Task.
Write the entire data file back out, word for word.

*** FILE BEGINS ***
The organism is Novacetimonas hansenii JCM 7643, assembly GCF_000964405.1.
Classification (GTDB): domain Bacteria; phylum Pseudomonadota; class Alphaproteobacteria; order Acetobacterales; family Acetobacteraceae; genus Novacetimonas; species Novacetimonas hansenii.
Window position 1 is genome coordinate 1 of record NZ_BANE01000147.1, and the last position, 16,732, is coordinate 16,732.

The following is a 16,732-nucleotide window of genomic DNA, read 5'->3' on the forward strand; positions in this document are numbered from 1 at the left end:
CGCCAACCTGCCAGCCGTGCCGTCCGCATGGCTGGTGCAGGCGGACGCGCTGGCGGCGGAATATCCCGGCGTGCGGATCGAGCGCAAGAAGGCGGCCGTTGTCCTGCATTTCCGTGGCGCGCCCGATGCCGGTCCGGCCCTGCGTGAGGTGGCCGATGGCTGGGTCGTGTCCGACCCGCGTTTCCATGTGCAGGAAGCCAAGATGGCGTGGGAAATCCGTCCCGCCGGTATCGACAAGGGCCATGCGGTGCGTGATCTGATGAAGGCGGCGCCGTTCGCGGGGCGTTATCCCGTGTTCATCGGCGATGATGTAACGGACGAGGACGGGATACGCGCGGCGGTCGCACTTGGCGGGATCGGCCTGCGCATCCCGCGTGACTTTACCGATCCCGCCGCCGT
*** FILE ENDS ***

The organism is Novacetimonas hansenii JCM 7643, assembly GCF_000964405.1.
Classification (GTDB): domain Bacteria; phylum Pseudomonadota; class Alphaproteobacteria; order Acetobacterales; family Acetobacteraceae; genus Novacetimonas; species Novacetimonas hansenii.
Window position 1 is genome coordinate 1 of record NZ_BANE01000147.1, and the last position, 16,732, is coordinate 16,732.

The following is a 16,732-nucleotide window of genomic DNA, read 5'->3' on the forward strand; positions in this document are numbered from 1 at the left end:
CGCCAACCTGCCAGCCGTGCCGTCCGCATGGCTGGTGCAGGCGGACGCGCTGGCGGCGGAATATCCCGGCGTGCGGATCGAGCGCAAGAAGGCGGCCGTTGTCCTGCATTTCCGTGGCGCGCCCGATGCCGGTCCGGCCCTGCGTGAGGTGGCCGATGGCTGGGTCGTGTCCGACCCGCGTTTCCATGTGCAGGAAGCCAAGATGGCGTGGGAAATCCGTCCCGCCGGTATCGACAAGGGCCATGCGGTGCGTGATCTGATGAAGGCGGCGCCGTTCGCGGGGCGTTATCCCGTGTTCATCGGCGATGATGTAACGGACGAGGACGGGATACGCGCGGCGGTCGCACTTGGCGGGATCGGCCTGCGCATCCCGCGTGACTTTACCGATCCCGCCGCCGT